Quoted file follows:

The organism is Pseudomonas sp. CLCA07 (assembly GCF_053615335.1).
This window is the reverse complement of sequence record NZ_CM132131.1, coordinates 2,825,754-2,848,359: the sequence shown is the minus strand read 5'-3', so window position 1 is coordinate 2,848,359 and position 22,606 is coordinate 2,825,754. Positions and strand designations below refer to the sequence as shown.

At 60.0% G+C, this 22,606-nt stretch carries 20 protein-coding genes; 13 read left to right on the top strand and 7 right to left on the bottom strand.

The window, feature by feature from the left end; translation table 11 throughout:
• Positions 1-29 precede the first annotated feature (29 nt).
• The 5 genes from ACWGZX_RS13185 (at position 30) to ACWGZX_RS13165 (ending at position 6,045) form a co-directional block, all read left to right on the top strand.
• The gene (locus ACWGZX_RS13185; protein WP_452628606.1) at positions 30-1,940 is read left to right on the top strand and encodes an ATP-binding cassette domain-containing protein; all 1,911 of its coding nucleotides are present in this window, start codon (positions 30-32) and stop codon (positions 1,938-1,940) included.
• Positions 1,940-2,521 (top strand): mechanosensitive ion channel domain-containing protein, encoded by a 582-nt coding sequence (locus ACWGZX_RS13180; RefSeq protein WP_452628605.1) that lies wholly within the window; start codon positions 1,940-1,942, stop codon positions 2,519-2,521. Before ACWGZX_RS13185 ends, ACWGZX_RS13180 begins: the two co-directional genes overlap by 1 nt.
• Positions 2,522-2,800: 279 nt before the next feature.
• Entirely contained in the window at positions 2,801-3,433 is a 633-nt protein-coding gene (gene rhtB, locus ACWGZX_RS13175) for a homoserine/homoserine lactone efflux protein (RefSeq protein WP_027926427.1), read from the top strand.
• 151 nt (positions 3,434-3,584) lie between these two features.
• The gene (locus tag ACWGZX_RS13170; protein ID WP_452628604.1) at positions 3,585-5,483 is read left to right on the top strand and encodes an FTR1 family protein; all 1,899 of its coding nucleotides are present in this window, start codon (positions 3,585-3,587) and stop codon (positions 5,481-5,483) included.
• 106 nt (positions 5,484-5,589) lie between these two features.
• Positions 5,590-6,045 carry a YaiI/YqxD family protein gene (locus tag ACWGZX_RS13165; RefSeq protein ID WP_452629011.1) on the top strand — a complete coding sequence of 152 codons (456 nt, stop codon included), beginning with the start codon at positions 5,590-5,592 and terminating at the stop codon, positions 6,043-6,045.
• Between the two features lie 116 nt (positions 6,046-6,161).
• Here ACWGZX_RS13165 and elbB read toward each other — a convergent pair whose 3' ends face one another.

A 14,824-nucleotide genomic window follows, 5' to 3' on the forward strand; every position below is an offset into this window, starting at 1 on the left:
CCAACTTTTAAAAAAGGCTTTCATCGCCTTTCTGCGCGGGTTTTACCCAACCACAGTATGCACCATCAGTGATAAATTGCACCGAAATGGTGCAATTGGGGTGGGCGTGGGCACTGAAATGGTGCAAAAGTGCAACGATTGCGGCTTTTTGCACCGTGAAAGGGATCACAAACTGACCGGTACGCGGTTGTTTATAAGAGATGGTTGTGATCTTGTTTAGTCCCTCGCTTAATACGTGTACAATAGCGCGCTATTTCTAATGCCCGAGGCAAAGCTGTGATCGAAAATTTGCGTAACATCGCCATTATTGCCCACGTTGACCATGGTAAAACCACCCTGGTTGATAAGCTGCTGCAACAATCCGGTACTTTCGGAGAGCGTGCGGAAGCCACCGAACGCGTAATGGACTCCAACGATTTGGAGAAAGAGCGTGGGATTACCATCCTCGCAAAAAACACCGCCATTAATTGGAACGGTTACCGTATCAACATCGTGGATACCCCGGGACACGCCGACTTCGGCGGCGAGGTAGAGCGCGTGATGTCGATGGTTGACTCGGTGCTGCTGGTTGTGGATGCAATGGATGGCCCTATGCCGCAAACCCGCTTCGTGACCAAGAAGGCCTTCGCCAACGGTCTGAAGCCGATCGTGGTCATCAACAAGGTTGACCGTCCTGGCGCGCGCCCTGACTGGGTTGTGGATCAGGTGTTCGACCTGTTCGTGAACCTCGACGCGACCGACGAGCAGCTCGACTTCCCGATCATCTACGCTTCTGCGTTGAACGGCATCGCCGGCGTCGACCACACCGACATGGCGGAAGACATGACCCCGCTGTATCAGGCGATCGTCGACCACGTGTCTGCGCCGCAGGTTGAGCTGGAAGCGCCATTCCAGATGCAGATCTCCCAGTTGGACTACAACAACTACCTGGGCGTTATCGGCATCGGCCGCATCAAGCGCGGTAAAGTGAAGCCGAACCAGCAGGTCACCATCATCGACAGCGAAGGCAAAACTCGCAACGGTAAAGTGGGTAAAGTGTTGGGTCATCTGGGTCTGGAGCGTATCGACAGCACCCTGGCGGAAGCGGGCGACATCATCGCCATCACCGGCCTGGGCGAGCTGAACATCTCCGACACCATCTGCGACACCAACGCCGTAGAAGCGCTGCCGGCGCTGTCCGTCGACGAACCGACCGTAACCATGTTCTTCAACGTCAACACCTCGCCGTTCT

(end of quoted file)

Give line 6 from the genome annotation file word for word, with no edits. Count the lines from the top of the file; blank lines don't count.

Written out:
• The 5 genes from ACWGZX_RS13185 (at position 30) to ACWGZX_RS13165 (ending at position 6,045) form a co-directional block, all read left to right on the top strand.